Egg-making stem cells found in adult ovaries
Discovery could pave the way for new fertility treatments and a longer reproductive life.
It’s time to rewrite the textbooks. For 60 years, everyone from high-school biology teachers to top fertility specialists has been operating under the assumption that women are born with all the eggs they will ever produce, with no way to replenish that supply. But the discovery of human egg-producing stem cells, harvested from the ovaries of six women aged 22 to 33, puts that dogma in doubt.
The work, published online in Nature Medicine1 by Jonathan Tilly and colleagues at Massachusetts General Hospital in Boston, parallels the findings of a Shanghai-based group2 that isolated similar stem cells from mice in 2009. However, both this and Tilly’s earlier work in mice3 remained controversial, with many experts sceptical that such stem cells existed.
“This is unequivocal proof that not only was the mouse biology correct, but what we proposed eight years ago was also correct — that there was a human population of stem cells in young adult tissue,” says Tilly…
SOURCES & REFERENCES
|Nature Medicine | 26 February 2012|
|Nature | 11 April 2004|
|Cell | 23 September 2005|
|Cell | 29 July 2005|
|Nature | 14 June 2006|
|Nature Cell Biology | 12 April 2009|
|Science | 02 March 2012|
|27 February 2012 – by Antony Blackburn-Starza|
|Scientists in the USA have shown it may be possible to isolate egg-producing stem cells from women’s ovaries….[Read More]|
|20 April 2009 – by Dr Charlotte Maden|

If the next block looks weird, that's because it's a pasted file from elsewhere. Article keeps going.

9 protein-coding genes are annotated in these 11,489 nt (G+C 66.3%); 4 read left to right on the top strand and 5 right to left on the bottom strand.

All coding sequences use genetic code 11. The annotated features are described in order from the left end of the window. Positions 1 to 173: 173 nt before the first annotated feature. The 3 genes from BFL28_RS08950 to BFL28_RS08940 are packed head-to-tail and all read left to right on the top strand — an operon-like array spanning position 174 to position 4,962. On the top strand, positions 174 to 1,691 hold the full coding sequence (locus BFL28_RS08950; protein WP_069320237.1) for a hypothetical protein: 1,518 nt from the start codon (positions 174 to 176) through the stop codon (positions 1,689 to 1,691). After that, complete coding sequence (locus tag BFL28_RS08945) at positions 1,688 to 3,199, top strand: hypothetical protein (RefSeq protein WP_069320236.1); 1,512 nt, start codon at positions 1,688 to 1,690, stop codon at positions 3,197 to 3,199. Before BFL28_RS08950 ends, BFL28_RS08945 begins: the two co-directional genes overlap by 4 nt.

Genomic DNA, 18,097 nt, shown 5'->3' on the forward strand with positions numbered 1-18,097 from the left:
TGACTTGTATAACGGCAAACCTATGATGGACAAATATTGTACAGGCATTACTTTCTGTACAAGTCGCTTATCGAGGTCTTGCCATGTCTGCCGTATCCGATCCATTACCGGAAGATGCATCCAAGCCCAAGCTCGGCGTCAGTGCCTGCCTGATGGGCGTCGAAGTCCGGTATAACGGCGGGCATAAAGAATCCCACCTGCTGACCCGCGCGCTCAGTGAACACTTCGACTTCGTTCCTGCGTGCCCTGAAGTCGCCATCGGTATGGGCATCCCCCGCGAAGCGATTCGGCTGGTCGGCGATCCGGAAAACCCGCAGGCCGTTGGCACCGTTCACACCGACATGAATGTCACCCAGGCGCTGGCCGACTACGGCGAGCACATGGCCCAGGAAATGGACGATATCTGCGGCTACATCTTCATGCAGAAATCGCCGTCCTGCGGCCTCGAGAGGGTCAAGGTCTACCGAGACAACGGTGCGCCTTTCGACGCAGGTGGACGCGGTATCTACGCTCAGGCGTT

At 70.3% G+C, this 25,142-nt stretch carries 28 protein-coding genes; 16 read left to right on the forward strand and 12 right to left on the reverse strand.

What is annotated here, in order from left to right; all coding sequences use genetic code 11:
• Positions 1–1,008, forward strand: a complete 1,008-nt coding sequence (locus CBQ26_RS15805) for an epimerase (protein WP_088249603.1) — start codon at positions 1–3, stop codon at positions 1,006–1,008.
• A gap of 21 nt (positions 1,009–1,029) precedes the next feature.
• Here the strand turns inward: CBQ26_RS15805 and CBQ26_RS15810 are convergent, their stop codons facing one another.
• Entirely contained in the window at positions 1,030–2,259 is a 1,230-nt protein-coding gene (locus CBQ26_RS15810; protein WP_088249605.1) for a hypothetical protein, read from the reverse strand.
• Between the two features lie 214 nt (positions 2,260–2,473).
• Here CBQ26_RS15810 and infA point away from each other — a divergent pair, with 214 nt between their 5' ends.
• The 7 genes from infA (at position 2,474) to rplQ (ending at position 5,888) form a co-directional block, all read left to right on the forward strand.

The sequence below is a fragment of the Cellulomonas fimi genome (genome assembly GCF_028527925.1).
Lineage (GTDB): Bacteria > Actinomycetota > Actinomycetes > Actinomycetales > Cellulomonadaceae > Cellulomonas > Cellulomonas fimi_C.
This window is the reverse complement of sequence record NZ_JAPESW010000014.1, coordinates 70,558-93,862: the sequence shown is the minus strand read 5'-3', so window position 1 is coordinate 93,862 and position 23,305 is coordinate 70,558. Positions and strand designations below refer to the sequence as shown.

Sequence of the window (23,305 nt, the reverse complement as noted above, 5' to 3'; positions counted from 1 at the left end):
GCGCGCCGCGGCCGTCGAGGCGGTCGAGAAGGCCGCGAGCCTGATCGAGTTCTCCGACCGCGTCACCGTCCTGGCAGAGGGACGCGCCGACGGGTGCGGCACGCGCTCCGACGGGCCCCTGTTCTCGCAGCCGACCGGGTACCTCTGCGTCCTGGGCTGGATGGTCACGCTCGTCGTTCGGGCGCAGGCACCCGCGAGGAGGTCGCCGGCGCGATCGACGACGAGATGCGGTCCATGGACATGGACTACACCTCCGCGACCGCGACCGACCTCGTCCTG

|New work in stem cell research has challenged the long-standing belief that women are born with all the eggs they will ever need. The results were published in the journal Nature Stem Cell, although the study was received with caution. The scientists at Shanghai Jiao Tong University…[Read More]|
|21 May 2007 – by Stuart Scott|
|Hopes aroused by a controversial study suggesting that women may be able to produce new egg cells have been seemingly dashed. The 2005 paper, published in the journal Cell by researchers at Massachusetts General Hospital, fleetingly gave hope to infertile women when it suggested that egg production…[Read More]|
|16 June 2006 – by Dr Jess Buxton|
|A new US study has cast serious doubt on controversial research that suggested bone marrow stem cells can produce new eggs in adult mice. Last year, a team based at Massachusetts General Hospital reported in the journal Cell that the eggs of mice rendered sterile could…[Read More]|
|03 October 2005 – by BioNews|
|A US woman who became infertile after cancer treatment has stunned doctors by becoming pregnant naturally, following a transplant of ovarian tissue into her abdomen. Ann Dauer, from Canton, Ohio has now given birth to a healthy baby girl, named Sienna. Mrs Dauer had one of her ovaries removed and…[Read More]|